Pep Guardiola looks more assured under £800 worth of Stone Island coat than he does under pressure.
I don’t know if you’ve seen the Amazon-exclusive documentary that was produced about Man City’s record-breaking title race, but if you haven’t, I suggest you do.
Not to take it all too literally – it’s funded by Abu Dhabi and operates as little more than a PR exercise for their excess.
But in a few intimate moments inside changing rooms up and down England, you get a quick glance at the man himself.
So often he spouts the idea of constantly playing the way he wants them to. It’s the way of control. Which, of course, is ironic.
Because football isn’t about control, it’s about pragmatism.
In this documentary, apart from saying the word ‘guys’ an infuriating amount of times, he occasionally has to deal with turbulence. There’s little passion – just a man so obsessed with his own ideals, that he refused to bow to anything else.
This isn’t a dig at arguably the greatest football coach anyone has ever seen. He is exactly that.
Guardiola’s methodology usually stands the test of time; specifically – a lengthy 38-game campaign. If you practice one way so often, it becomes second nature to you.
But when that becomes second nature, you need to expand on the freedom your players now have to process extra information. The 48-year-old has learned the hard way that there’s a stark difference between being a manager and a coach.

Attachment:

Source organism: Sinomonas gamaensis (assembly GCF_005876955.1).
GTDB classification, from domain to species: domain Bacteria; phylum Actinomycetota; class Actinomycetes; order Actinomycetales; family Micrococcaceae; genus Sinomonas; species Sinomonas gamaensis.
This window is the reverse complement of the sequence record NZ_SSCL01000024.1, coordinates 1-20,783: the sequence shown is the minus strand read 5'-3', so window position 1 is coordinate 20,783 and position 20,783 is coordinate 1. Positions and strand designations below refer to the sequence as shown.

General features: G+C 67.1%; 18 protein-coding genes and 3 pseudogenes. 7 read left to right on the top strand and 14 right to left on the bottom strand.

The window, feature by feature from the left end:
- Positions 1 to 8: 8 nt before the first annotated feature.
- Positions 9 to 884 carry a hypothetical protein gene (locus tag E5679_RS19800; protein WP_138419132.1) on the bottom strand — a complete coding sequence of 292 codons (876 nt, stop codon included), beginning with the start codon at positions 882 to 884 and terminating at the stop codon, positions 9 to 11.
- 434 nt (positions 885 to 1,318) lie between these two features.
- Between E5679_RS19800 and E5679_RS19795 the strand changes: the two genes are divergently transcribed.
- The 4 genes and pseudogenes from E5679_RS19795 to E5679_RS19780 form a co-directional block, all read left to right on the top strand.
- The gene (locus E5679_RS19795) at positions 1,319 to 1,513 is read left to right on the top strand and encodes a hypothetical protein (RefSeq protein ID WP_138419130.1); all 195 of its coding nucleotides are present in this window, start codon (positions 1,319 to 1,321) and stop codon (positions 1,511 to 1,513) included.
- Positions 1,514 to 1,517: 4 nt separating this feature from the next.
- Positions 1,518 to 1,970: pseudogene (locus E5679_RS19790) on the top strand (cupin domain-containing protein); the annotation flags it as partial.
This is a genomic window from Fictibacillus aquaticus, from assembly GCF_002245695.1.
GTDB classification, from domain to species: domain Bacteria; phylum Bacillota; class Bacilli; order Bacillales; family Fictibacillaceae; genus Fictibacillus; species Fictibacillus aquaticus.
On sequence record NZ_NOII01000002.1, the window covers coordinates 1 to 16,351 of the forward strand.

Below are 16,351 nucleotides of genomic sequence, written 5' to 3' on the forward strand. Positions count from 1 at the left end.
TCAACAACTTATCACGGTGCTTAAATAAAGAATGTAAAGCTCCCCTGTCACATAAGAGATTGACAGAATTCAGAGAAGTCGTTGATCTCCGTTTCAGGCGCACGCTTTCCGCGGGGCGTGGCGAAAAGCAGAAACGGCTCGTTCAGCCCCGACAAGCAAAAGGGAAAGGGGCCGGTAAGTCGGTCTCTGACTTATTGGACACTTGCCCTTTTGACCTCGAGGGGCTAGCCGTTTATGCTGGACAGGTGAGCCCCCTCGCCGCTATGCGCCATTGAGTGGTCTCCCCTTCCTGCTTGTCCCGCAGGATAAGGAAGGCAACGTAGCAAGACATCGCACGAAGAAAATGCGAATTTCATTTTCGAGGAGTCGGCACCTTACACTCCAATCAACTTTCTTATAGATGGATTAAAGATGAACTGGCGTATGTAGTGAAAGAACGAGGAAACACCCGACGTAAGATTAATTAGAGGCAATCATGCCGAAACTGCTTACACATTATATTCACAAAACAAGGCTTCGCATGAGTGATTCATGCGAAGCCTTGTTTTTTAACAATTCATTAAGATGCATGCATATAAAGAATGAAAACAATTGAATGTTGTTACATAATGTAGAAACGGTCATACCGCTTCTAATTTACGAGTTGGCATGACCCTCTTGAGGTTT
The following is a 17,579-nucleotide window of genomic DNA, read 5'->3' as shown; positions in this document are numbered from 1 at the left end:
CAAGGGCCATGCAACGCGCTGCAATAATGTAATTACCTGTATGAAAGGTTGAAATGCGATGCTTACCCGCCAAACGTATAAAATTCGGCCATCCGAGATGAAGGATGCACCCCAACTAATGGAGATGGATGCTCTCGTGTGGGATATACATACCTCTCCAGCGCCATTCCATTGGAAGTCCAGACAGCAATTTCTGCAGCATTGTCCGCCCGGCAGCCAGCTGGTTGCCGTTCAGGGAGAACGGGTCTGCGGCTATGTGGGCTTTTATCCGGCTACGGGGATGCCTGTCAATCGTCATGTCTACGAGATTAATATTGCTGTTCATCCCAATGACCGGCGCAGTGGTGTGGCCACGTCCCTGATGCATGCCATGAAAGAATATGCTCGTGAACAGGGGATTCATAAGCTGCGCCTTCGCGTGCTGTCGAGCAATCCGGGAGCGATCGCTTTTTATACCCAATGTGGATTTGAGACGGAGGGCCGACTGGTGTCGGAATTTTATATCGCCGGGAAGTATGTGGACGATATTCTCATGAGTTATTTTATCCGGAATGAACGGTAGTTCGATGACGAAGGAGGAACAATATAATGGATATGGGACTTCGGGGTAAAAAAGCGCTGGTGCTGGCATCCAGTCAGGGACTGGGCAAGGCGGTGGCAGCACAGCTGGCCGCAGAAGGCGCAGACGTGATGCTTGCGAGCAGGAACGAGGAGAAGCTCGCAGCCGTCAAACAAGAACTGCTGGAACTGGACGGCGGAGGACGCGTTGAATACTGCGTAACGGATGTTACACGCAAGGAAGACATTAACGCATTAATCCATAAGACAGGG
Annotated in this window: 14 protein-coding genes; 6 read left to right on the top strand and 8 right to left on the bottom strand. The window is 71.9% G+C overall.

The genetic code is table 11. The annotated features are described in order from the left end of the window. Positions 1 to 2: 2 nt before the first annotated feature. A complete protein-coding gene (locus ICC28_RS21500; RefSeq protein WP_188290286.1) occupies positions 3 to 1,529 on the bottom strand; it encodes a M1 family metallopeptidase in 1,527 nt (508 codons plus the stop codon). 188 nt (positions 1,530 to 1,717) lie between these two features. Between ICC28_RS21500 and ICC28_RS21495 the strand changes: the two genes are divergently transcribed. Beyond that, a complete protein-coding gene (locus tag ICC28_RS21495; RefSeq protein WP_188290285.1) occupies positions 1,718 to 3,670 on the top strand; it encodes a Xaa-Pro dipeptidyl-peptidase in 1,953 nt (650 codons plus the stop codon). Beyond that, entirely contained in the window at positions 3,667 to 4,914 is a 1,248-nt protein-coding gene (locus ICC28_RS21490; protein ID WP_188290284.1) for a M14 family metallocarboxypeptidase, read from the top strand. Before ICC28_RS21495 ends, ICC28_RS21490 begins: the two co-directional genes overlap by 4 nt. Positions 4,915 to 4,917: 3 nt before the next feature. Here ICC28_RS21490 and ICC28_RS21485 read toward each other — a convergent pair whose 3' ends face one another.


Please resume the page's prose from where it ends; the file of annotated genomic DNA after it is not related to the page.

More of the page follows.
Sometimes, his comfort in his own skin is his biggest downfall. To play his way takes devotion. Sometimes, when a result doesn’t go your way or the source of that conviction begins to look under pressure, the whole thing falls down.
Footballers are human beings. Well, the jury is out on Jesse Lingard, but for the most part – they are.
Sometimes you need to change your motivational approach, especially when you’re chasing another side in front of you.
Liverpool (up until last night’s nervy 1-1 draw with Leicester) are riding a wave of euphoria – Jurgen Klopp has his style of play, but you can bet your life he makes tactical adjustments more often and raises his voice when required.
Guardiola was blessed with the greatest player to ever play the game back in Barcelona. He was outfoxed by Mourinho – a master of the dark arts – despite these riches. The fact he won Champions League titles is often spouted, but the fact he didn’t win more is what people should be identifying.
The only big ties you play in the Bundesliga are in the Champions League. He never won a Champions League at Bayern and he’s as far away achieving it at Man City.
To fall like they did to Liverpool last season in the quarter final, didn’t just knock them back on the day, but it will linger around the club for a long while yet.
The Spaniard is chasing down a Klopp juggernaut filled with enthusiasm and personality – something the non-entity of Manchester City are not. Something he clearly lacks.
City aren’t in control this year and Guardiola has no idea how to react. Just as he doesn’t in Europe when he has to adjust.
Sometimes you need more than just a mystical aura and an expensive wardrobe to appear cool under pressure.